When Germany’s southern state of Bavaria holds its regional election on Sunday, its ruling Christian Social Union (CSU) is expected to lose its absolute majority—by a lot. The party’s projected losses appear to be part of a much broader trend of political fragmentation across Europe, in which bigger parties are shrinking while smaller parties—especially those on the far right—are growing.
Such has been the case in recent elections in Sweden, Italy, and even in Germany’s general election last year. But in its own way, Bavaria is bucking this trend. Rather than the new main challenger coming from a populist party like the Alternative for Germany (AfD) on the far right, this time it’s coming from a more unexpected source: the pro-immigration Green Party.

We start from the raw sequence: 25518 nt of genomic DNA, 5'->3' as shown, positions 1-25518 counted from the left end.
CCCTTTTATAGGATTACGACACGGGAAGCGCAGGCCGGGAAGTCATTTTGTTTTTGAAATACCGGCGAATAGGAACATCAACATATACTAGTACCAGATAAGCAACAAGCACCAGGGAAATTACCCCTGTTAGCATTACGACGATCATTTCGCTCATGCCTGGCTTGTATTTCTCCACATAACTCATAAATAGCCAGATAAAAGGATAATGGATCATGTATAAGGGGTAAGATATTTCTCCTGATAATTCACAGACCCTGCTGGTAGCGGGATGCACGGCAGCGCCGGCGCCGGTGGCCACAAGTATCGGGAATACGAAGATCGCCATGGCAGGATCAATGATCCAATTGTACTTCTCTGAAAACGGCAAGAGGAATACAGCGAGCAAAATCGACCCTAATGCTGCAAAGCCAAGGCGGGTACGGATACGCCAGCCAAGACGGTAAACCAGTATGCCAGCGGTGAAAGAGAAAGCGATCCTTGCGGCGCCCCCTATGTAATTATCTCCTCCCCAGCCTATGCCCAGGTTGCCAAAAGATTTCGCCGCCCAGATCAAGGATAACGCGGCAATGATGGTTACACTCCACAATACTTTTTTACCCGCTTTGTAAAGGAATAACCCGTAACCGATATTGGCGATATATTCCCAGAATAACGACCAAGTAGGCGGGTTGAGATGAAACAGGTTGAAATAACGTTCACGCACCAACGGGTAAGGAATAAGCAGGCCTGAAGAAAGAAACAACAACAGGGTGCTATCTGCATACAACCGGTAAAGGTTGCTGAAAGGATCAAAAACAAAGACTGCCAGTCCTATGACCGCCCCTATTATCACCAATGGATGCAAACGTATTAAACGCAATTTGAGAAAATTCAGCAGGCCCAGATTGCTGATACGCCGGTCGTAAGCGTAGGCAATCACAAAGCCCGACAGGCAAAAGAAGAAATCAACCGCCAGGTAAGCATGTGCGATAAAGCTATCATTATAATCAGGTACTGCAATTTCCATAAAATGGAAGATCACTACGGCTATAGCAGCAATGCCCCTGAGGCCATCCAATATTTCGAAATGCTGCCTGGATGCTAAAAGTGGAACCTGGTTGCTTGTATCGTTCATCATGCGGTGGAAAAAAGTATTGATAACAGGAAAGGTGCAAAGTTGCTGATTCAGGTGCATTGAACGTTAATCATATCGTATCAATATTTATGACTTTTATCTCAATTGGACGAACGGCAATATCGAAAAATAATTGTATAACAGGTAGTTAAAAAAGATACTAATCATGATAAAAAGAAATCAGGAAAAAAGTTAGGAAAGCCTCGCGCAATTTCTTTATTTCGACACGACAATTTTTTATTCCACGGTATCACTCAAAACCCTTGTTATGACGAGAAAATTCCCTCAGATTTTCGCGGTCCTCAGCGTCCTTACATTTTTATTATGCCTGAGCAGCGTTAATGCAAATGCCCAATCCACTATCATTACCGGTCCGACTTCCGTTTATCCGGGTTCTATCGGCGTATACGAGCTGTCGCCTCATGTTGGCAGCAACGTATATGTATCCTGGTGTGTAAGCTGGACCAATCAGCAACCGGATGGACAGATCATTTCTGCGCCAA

Bavaria stands out among German states for its relatively stable politics—it’s been a one-party state, governed by the center-right CSU, for much of the past several decades. So it’s telling about the state of political fragmentation in Germany, and in Europe more broadly, that even there voters are looking for alternatives to the establishment.
It’s also telling that this doesn’t necessarily favor the far right. Bavaria is the German state perhaps closest to the front lines of Germany’s migration crisis; most of the asylum seekers that arrived when Chancellor Angela Merkel decided to welcome more than 1 million people from war-torn Syria and elsewhere in 2015 came through the state, with the result being that Bavaria had to process tens of thousands of people moving through its border with Austria every day. That the Greens—a former protest party now ensconced in Germany’s mainstream center-left—have managed to make gains here shows that divisive immigration politics need not always lead to far-right gains.